# Random walk

1. Apr 5, 2009

### superwolf

My textbook simply states that

"For a simple 1D walk with step size L:
<x^2> = NL^2

So after N steps 99.7% of the particles will be closer then 3L sqrt(N) from the centre"

How does it get from the first to the latter?

2. Apr 6, 2009

### lanedance

Hi Superwolf

$$3\sigma$$ (3 standard deviations) is 99.7% confidence limit for a normal distribution

So the 99.7 and <x^2> seem to point to using variance of a normal distribution

Which shouldn't be too had to get too asuming we know the total length is normally distributed...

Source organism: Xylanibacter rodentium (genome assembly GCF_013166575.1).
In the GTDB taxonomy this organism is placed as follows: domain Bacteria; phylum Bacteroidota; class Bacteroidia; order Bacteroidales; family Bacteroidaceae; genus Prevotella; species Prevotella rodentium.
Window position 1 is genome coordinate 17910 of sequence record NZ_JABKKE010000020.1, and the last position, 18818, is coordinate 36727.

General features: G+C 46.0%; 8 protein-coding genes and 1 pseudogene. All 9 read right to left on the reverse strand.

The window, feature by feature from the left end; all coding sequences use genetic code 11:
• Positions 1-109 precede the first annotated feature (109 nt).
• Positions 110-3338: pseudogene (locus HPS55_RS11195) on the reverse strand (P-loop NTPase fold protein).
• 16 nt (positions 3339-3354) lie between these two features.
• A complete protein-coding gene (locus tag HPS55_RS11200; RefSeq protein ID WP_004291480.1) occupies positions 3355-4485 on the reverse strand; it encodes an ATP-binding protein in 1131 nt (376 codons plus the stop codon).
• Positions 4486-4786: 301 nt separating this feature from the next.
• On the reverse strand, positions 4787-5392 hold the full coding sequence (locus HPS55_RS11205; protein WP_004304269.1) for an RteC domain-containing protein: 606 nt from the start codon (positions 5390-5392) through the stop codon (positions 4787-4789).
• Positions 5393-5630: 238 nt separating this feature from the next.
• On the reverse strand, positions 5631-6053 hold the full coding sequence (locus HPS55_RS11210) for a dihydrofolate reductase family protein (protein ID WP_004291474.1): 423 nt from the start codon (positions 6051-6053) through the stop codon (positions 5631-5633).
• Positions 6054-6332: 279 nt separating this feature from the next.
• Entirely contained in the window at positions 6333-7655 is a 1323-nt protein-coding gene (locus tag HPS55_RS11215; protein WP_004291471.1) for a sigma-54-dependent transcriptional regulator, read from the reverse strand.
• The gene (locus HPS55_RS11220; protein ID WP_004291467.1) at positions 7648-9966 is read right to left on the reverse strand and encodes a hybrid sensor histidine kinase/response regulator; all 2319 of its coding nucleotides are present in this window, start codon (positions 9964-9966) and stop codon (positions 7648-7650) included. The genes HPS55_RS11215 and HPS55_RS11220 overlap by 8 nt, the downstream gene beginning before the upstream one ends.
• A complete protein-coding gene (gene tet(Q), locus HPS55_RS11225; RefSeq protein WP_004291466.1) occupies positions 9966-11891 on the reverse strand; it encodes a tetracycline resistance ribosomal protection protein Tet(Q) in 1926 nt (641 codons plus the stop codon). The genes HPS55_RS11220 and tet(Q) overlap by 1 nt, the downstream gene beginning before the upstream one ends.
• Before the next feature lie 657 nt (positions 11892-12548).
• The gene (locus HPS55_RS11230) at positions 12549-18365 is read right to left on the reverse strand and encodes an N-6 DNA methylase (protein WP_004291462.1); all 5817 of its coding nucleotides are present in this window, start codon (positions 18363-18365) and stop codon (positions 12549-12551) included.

Taken from wiki:
http://en.wikipedia.org/wiki/Central_limit_theorem

So each step can be modelled as a binomial distribution with outcomes (L,-L) and 0.5 chance of success, and the sum giving the average length is then approximated by a normal distributions at large N

3. Apr 6, 2009

### superwolf

So L sqrt(N) is the standard deviation?

4. Apr 6, 2009

### lanedance

i would strat with the definition of variance and work from there
$$\sigma^2 = <(x - \bar{x})^2>$$
where the <> is expectation

it should be a simple matter to get the standard deviation from there, and will probably end up as L sqrt(N), if you convince youself the mean is zero

Last edited: Apr 6, 2009